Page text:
The claims that sexual orientation and gender identity should not be included in international law mechanisms are unjustified. Orientation and identity are not outside of international law as they are protected in the principles of universality and non-discrimination established in the Universal Declaration of Human Rights and the International Covenant on Civil Political Rights  . Also, the claim that UNHRC’s agenda on sexual orientation and gender identity overlooks issues relating to racism is frivolous. The UNHRC resolution’s purpose is to support a broad agenda, to strengthen mechanisms, and to address issues of racism, discrimination, and related intolerance in any form. Further, claims that the UNHRC resolution violates sovereignty and non-intervention purport a misunderstood role of the appointed expert. The expert is not a decision-making or enforcement body, but instead its purpose is to address issues, raise awareness, engage in dialogue, and to work in cooperation with States for any recommended implementations. Lastly, the unprecedented suspension of the UNHRC resolution would hinder the Council’s institutional architecture and autonomy, which would render it “toothless” to future oppositions.
If the African bloc’s resolution is put forward for a vote to the General Assembly, South Africa will likely abstain in order to appease Western Countries and to be in accordance with its constitutional guarantees. The backlash from voting against the UNHRC resolution would be too damaging to the State’s reputation and politics as the champion of anti-discrimination following the end of apartheid. It would receive criticism from governments and NGOs alike. South Africa’s stance is most likely a “bluff” in order to appease other African countries until the issue has lost its “steam.”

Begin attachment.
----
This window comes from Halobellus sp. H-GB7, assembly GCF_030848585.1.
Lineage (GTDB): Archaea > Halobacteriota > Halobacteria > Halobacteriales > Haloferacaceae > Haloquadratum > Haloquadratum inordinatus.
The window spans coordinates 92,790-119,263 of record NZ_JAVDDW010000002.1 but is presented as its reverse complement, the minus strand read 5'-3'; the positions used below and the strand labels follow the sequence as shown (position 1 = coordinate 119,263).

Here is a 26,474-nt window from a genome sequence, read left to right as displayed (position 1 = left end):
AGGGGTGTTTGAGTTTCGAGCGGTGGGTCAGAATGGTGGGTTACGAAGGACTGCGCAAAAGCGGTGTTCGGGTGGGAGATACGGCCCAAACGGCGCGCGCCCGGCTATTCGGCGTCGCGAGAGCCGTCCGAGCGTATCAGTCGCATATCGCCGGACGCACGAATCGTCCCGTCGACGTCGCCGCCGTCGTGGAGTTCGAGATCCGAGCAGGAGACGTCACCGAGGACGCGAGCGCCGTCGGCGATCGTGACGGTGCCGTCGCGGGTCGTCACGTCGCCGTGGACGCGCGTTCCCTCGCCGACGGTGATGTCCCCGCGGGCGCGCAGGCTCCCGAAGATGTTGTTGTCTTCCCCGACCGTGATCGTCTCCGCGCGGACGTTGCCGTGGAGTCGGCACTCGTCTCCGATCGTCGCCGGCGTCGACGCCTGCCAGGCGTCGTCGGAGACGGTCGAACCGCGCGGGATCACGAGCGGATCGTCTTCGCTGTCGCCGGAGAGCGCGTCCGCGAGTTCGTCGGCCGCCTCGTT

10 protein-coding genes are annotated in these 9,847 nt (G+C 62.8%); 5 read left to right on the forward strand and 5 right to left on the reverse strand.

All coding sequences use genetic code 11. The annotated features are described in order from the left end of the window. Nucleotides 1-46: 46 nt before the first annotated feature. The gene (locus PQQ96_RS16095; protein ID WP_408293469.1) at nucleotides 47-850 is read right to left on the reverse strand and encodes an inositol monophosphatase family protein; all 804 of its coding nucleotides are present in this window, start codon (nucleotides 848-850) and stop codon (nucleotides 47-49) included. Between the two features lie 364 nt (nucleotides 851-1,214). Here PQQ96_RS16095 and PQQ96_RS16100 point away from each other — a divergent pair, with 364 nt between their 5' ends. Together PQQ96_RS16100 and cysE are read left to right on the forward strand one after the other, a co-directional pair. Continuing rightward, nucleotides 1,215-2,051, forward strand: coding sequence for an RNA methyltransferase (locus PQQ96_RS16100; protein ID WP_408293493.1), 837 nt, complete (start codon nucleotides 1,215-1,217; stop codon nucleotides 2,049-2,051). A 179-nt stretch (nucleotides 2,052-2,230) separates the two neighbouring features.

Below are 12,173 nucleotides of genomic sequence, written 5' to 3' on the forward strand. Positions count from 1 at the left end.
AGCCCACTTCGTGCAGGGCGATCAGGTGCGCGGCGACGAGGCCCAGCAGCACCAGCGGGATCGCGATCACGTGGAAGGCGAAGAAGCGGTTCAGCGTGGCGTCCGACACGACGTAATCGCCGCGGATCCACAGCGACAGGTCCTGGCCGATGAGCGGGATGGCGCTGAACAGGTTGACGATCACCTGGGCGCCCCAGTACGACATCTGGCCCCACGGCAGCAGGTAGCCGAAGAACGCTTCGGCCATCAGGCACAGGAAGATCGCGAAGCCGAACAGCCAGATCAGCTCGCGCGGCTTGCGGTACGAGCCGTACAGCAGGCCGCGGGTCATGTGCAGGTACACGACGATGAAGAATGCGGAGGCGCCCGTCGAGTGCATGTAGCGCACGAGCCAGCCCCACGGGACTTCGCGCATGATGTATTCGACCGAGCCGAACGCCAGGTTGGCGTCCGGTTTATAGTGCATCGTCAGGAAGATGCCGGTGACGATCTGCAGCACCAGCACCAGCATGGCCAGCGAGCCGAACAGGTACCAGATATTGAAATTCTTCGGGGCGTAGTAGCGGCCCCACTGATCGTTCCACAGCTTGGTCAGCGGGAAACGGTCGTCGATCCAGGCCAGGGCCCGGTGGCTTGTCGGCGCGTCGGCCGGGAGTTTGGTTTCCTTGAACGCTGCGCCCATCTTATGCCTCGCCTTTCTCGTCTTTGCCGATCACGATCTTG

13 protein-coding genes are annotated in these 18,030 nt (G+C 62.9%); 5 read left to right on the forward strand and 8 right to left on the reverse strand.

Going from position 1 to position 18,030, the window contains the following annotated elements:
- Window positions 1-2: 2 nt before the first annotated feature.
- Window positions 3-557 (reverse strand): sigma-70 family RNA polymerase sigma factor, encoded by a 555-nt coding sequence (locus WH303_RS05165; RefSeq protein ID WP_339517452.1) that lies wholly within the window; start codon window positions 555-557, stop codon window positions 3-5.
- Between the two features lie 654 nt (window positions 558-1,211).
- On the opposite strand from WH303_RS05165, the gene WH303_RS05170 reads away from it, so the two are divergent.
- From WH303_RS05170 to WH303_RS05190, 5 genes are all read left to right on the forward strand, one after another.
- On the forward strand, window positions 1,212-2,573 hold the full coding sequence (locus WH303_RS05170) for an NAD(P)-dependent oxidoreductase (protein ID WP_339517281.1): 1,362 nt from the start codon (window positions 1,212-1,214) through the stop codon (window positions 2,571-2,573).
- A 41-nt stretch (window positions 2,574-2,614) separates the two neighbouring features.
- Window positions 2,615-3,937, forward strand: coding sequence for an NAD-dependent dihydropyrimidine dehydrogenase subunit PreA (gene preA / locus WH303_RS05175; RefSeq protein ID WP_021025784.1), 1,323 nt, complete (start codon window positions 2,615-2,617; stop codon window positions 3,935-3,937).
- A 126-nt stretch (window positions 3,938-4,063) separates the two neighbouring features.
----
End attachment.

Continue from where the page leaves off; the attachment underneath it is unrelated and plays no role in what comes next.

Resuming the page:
US officials strongly support the UNHRC resolution and warn that re-opening the resolution to opposition could undermine the council’s ability to function and enforce their mandates. They noted that such review will weaken the Council, as it has never been subject to intervention by the UN General Assembly. Further, a representative from the EU reminded that the States must “protect the human rights of all individuals without distinction of any kind.” The representative emphasized that they have an international obligation to uphold the UNHRC resolution and the opposition lacks legal foundation to oppose it. Amidst Western warnings, the African bloc’s resolution has a good chance of obtaining the necessary 97-vote simple majority to pass, with the support of the African States and almost every State in the Organization of Islamic Cooperation.
The vote on the African States’ resolution in the General Assembly was scheduled for Tuesday, November 8, 2016. However, the UN has delayed talks and voting on canceling the independent expert and amending the UNHRC resolution until later this month, November 2016.
John Rizos is a 3L at the University of Baltimore School of Law with a concentration in International Law. He has an interest in human rights and international criminal law. In addition to being a CICL Fellow, John has served as the Secretary for Phi Alpha Delta Law Fraternity and is currently enrolled in HarvardX’s online course, “Humanitarian Response to Conflict and Disaster.” In June 2016, John was a member of the CICL Fellows team that, under the supervision of Professor Moore, assisted in drafting an amicus brief to the Extraordinary Chambers in the Courts of Cambodia, which was later approved and published. John graduated with honors from Towson University with a BA in International Studies (2013). He has interned at the Press Office of the Greek Embassy in Washington, D.C. and the International Civil Advocacy Network (ICAN), a non-profit organization advocating for women’s rights in the Middle East.
 http://www.un.org/en/universal-declaration-human-rights/ at Article 2.